Complementary medicine, including acupuncture, can be useful both in detecting and treating lameness.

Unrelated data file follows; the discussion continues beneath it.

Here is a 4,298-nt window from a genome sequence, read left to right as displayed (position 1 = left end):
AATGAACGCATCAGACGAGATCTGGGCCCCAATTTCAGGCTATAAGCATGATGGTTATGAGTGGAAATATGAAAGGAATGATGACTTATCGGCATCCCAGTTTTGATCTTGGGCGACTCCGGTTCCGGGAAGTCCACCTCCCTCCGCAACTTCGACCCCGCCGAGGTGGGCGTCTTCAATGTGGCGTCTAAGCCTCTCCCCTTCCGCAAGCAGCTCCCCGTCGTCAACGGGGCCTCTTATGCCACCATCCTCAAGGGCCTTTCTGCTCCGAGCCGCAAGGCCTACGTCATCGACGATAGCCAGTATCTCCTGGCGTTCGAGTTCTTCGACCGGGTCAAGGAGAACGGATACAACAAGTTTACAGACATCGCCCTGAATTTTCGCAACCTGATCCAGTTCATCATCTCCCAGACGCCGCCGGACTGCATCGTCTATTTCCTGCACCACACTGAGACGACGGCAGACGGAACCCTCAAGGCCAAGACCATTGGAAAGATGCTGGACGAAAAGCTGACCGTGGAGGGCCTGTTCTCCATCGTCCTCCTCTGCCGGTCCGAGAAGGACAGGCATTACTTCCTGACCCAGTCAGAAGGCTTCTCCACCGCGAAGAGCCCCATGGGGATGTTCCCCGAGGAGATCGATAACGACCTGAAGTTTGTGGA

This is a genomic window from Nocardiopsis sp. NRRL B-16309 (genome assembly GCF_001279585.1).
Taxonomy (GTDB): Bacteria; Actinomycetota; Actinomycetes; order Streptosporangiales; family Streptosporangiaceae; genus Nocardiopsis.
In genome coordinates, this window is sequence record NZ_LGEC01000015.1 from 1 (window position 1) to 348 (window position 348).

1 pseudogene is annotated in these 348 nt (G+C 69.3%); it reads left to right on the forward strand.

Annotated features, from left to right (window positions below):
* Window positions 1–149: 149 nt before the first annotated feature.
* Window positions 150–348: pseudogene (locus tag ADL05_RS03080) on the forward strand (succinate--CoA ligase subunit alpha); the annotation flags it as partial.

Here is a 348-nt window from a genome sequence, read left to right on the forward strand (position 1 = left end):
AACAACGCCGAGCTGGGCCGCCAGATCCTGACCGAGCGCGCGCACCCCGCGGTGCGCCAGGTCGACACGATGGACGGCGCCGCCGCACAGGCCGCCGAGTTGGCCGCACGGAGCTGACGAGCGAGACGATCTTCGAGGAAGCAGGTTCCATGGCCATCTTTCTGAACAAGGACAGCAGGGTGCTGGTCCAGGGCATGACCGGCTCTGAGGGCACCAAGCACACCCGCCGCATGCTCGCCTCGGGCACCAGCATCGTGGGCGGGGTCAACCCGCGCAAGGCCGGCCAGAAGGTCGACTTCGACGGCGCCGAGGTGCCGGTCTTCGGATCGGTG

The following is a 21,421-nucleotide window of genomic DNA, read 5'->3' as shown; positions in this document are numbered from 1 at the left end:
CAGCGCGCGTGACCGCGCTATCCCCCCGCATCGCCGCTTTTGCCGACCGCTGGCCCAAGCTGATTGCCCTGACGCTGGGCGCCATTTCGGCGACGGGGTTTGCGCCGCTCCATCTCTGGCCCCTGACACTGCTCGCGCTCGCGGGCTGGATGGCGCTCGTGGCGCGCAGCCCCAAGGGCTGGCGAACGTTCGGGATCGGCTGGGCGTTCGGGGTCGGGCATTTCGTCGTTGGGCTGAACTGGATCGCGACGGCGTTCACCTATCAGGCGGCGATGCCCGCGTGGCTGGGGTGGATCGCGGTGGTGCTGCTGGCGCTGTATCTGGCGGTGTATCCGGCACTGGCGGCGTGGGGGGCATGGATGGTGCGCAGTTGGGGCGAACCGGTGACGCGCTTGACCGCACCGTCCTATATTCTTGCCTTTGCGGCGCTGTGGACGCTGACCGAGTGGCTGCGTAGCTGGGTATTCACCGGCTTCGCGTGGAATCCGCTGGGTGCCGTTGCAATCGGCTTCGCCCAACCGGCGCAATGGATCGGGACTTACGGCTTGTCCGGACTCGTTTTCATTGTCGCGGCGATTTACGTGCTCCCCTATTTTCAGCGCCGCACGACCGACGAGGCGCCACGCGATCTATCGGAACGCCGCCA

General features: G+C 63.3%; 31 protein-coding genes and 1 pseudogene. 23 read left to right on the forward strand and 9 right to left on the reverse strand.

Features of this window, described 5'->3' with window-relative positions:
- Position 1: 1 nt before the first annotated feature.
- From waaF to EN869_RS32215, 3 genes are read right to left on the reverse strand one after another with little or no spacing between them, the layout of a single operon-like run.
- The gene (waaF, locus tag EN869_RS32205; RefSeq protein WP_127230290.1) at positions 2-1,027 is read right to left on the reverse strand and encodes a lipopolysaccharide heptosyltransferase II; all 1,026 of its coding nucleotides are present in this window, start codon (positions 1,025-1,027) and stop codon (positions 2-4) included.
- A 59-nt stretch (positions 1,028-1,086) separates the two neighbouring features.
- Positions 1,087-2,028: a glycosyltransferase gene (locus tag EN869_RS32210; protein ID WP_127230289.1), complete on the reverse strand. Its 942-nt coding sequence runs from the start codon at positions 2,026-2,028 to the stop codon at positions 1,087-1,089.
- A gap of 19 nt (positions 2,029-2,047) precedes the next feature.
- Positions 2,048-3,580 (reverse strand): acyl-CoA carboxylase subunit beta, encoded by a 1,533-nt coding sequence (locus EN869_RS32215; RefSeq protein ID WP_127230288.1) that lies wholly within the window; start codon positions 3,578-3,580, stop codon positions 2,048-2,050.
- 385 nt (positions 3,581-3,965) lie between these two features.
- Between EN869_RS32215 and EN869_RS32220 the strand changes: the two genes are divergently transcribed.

Recent advances in sport horse medicine and rehabilitation very safe, has minimal detrimental side effects, and is well have made it possible for equine athletes to reach new levels tolerated by most horses. Horses experiencing performance of excellence. Client demand for superior diagnostics and issues associated with musculoskeletal pain, who must innovative treatment strategies require equine practitioners comply with prohibited substance policies mandated by to be more informed than ever before. In addition to show associations, can benefit show-side from acupuncture western advances in sport horse medicine, complementary and/or chiropractic treatments. This occurs at most elite modalities such as acupuncture and chiropractic have competitions in compliance with the FEI. become increasingly recognized as being effective and valuable for the equine athlete to treat musculoskeletal These treatments are often sought directly by horse owners, conditions associated with the demands of intensive sometimes without the involvement of their primary vetphysical conditioning and performance. Blending the best erinarian, leading to a disconnection between traditional of traditional and complementary medicine provides an veterinary medicine and these complementary therapies. integrative approach of treating the whole horse rather This has caused the creation of a rift between conventional than focusing on a specific region or structure. medicine and complementary medicine, which is at the detriment to the horse because both practices can be mutually A 2008 survey conducted by the American Association of beneficial and rich in information to optimize treatment. Equine Practitioners identified that 20% of equine practitioner respondents perform some form of complementary Lameness is a very common problem in horses and acumedicine treatment modality themselves (most commonly puncture can be used not only in the treatment, but also in acupuncture and chiropractic), and of those that do not, the detection of lameness in horses. It is interesting to note 80% refer cases specifically for complementary medicine to that most horse owners cannot adequately detect lameness veterinarians who have this expertise. Multiple veterinary until it is severe, i.e. present at the walk or trot. The author institutions including the University of California, Colorado recently conducted a prospective study to answer the quesState University, the University of Florida, Oregon State tion of whether the acupuncture scan could be useful in University, and Virginia Tech, to name a few, are including screening for lameness in performance horses.1 The study acupuncture and chiropractic in their clinical services and population consisted of 102 performance horses (jumpers, veterinary curriculum. dressage horses and Western performance horses) evenly distributed into lame and sound groups. These horses Horse owners are attracted to acupuncture because it is first underwent an acupuncture scan and then a routine WWW.FAEP.NET |